- Regulation – Repetition of jumping up and down gives kids plenty of vestibular and proprioceptive input. This can have a calming or arousing effect that helps kids regulate the big emotions they are feeling.
- Big smiles – The trampoline is fun and exciting and helps to release happy hormones in our kids. Everyone enjoys a good jump!
This large board has a variety of household and everyday items, as well as some fun toys. It’s almost like stumbling across a load of treasure! Similar to the numerous amounts of things to explore, there are also multiple skills these fidgets target:
Fine motor skills – This one’s great for functional skills such as grasping objects, opening and closing items, in-hand manipulation, practising pincer grasps, etc. The possibilities are endless!
- Sensory input – Not only is the board full of different colours, but kids also get to feel different textures and explore all the different sounds the objects can make.
- Engagement and joint attention – There are so many different goodies for the kids to explore; they are often naturally drawn towards it as soon as they step into the room and can stay in front of it for ages! We also use it as a way to encourage kids to focus on the same thing as us.
- Pretend play – Kids love pretending to use the fidgets, such as calling someone with the phone or getting letters from the postbox.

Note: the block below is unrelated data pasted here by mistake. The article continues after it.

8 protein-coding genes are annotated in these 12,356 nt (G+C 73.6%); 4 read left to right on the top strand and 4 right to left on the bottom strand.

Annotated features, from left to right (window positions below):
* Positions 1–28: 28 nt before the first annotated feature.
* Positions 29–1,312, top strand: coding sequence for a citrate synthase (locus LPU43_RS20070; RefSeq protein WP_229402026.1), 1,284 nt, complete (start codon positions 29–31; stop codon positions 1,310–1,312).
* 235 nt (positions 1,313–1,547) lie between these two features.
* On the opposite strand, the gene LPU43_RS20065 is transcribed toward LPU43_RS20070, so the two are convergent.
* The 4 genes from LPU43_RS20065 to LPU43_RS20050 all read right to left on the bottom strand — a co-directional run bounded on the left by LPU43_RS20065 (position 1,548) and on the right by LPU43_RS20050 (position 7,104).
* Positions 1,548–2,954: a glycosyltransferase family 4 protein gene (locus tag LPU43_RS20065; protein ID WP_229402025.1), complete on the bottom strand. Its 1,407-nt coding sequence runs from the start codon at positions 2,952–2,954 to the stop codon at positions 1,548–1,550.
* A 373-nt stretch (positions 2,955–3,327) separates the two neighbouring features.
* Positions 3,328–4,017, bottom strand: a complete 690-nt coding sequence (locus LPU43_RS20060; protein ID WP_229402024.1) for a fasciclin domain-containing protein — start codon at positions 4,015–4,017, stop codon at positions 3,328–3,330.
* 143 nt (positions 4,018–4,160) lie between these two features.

- Creativity and problem solving – Some objects may not be familiar, so kids need to get their brain juices flowing to explore different ways of interacting with the board! Kids need to develop flexible thinking to help them solve problems they may come across at home or school.
Ramp and Slide
A must-have for playgrounds, kids love going down the slide over and over again! They can choose to climb up the ladder or the incline ramp onto the platform before whooshing down the slide with a big smile. Some skills that kids can develop include:
Bilateral coordination – Kids need to use both arms simultaneously to climb the ladder or pull themselves up using the rope. This also helps to improve their arm strength.
Social skills – The slide is something kids will find at the park or in their school playground, so it’s an excellent opportunity for them to learn how to negotiate, share and take turns with others!
Motor planning – Kids can practice coordinating their bodies to get up onto the platform. They also need to organise themselves and sit down at the top of the slide.
Regulation – There’s lots of vestibular and proprioceptive input from sliding down and crashing into the cushions. This whole-body movement can help a child to regulate their arousal levels.
The zipline has a suspended seat that kids can sit or stand on. It slides along a wire cable from one end of the room to the other, almost like an amusement ride! As fun as it is, the zipline also has lots of benefits:
- Adventurous play – Kids can learn about personal boundaries and capacities from their own experience in a safe and supervised environment.
- Upper body strength – When kids stand on the seat, there’s the extra challenge of holding on to the handles above their head, and this develops their arm muscles and grip strength.
- Sensory input – Speeding down the zipline can help increase a child’s tolerance of movement. Add on the crash pit of cushions at the end, and kids are bound to get plenty of vestibular and proprioceptive input in a fun way!
- Confidence – So many thrills of height and speed! Kids will have a sense of accomplishment and self-esteem once they reach the end of the zipline.
There are so many different ways our sensory gym can be used! Kids get to enjoy themselves during Occupational Therapy sessions whilst developing heaps of skills. We hope the kids continue having fun and filling the gym with their smiles and giggles!